It did not take long to reach the artificial lake from Jyekundo: the driver turned left and after a short drive we arrived at a square with buildings on several sides. The square looked empty, bar a couple of dogs, but when I entered the assembly hall, it was clear why. It was full of monks in their dark red robes, curiously looking at the intruder in their impressively decorated temple. Originally founded in the 12th century, Trangu monastery is the seat of Trangu Rinpoche, prominent lama of the Kagyu school of Tibetan Buddhism.
After the Chinese invasion, Trangu Rinpoche fled to India much like the Dalai Lama, and is currently residing in Nepal. His monastery, although just a shade of the original monastery that once held 10,000 lamas, and largely destroyed after the invasion, still sits on a hilltop south of Jyekundo. It is in the process of being rebuilt after 1982, and currently some 250 monks reside here. The interior of the general assembly hall looked impressively colourful, with very tall circular decorative cotton cilinders hanging down from the ceiling. Obviously, I also saw pictures of important lamas, and in the woodwork decorations, recognized some of the main themes of Tibetan Buddhism.
When I came out of the monastery, the square was still empty. I saw one woman, a lonely figure walking the kora around the monastery. Smoke was enveloping the square and the monastery, and I walked to the source: it was caused by burning juniper branches. A small group of young monks appeared from the smoke, and they seemed pleased by their visitor. One of them invited me over; I suddenly found myself in a school where young aspiring monks were being trained. To my surprise, some of them were standing on their desk. It appeared to be a punishment for giving a wrong answer. They were actually studying Chinese. I left the building, walked down, and came across two Tibetan women walking in traditional dress. One had a beautifully decorated silver coloured knife, while the other held two stones in her hands. I could imagine what they were for, and when I pointed to a dog, she confirmed by nodding her head with a smile. Dogs can be vicious here, and I followed suit - but did not need the stones I picked up on my way down.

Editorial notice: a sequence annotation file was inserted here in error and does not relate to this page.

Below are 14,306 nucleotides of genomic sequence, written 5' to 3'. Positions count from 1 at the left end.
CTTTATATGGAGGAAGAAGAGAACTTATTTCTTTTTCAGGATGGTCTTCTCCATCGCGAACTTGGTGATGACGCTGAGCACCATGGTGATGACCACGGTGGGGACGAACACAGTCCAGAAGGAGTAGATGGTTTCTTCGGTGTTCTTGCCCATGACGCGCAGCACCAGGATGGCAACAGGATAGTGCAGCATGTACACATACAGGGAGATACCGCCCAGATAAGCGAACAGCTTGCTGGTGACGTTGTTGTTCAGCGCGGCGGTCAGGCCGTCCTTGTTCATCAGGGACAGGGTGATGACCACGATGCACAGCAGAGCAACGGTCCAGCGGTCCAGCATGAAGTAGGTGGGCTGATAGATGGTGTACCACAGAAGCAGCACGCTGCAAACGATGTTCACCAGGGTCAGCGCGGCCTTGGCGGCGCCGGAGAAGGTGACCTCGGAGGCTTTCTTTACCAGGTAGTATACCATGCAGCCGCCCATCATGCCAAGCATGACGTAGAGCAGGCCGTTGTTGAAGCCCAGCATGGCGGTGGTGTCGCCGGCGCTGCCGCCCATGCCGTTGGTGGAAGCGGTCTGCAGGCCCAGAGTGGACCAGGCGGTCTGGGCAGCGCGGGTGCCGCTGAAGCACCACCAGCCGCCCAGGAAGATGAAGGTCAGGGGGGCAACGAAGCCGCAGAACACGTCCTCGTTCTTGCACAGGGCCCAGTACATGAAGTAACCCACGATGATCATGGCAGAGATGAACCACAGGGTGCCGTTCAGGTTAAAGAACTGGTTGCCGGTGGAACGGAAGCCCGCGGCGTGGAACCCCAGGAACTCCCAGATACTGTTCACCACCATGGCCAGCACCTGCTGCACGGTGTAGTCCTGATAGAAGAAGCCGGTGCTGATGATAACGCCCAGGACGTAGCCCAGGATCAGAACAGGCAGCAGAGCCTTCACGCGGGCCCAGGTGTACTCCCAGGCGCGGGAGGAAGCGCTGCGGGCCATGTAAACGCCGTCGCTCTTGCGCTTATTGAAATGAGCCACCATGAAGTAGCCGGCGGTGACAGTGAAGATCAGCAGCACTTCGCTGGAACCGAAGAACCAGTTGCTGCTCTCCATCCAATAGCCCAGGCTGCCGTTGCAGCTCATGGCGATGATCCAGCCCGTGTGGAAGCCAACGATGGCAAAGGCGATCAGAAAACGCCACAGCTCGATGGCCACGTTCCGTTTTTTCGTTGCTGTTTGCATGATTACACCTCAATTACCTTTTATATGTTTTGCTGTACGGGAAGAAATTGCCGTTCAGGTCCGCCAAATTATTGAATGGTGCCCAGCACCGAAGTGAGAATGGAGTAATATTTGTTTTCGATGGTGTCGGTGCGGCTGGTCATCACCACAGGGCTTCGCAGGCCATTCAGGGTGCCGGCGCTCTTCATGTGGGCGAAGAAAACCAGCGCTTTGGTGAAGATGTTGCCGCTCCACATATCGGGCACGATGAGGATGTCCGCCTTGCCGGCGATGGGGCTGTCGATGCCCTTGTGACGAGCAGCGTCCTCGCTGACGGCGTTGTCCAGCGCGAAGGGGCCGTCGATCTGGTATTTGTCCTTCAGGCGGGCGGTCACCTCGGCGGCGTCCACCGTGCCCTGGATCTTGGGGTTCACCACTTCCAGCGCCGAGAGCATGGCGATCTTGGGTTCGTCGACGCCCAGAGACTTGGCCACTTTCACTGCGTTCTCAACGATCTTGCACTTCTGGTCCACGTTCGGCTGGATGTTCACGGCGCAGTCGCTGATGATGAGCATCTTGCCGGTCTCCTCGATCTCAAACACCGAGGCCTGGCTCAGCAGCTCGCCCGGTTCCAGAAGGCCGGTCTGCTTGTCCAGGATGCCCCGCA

Personal travel impressions both in words and images from Trangu monastery (China). Clicking on the pictures enlarges them and enables you to send the picture as a free e-card or download it for personal use, for instance, on your weblog. Or click on the map above to visit more places close to Trangu monastery.
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